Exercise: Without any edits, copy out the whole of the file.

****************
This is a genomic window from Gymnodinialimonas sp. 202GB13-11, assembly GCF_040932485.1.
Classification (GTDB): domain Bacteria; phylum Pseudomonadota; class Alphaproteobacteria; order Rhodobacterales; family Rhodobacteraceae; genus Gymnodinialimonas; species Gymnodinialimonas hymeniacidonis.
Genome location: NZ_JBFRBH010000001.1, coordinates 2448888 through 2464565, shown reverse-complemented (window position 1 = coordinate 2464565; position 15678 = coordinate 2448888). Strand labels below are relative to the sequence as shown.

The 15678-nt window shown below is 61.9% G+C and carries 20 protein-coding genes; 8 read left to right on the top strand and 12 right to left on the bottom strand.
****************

This is a genomic window from Gymnodinialimonas sp. 202GB13-11, assembly GCF_040932485.1.
Classification (GTDB): domain Bacteria; phylum Pseudomonadota; class Alphaproteobacteria; order Rhodobacterales; family Rhodobacteraceae; genus Gymnodinialimonas; species Gymnodinialimonas hymeniacidonis.
Genome location: NZ_JBFRBH010000001.1, coordinates 2448888 through 2464565, shown reverse-complemented (window position 1 = coordinate 2464565; position 15678 = coordinate 2448888). Strand labels below are relative to the sequence as shown.

The 15678-nt window shown below is 61.9% G+C and carries 20 protein-coding genes; 8 read left to right on the top strand and 12 right to left on the bottom strand.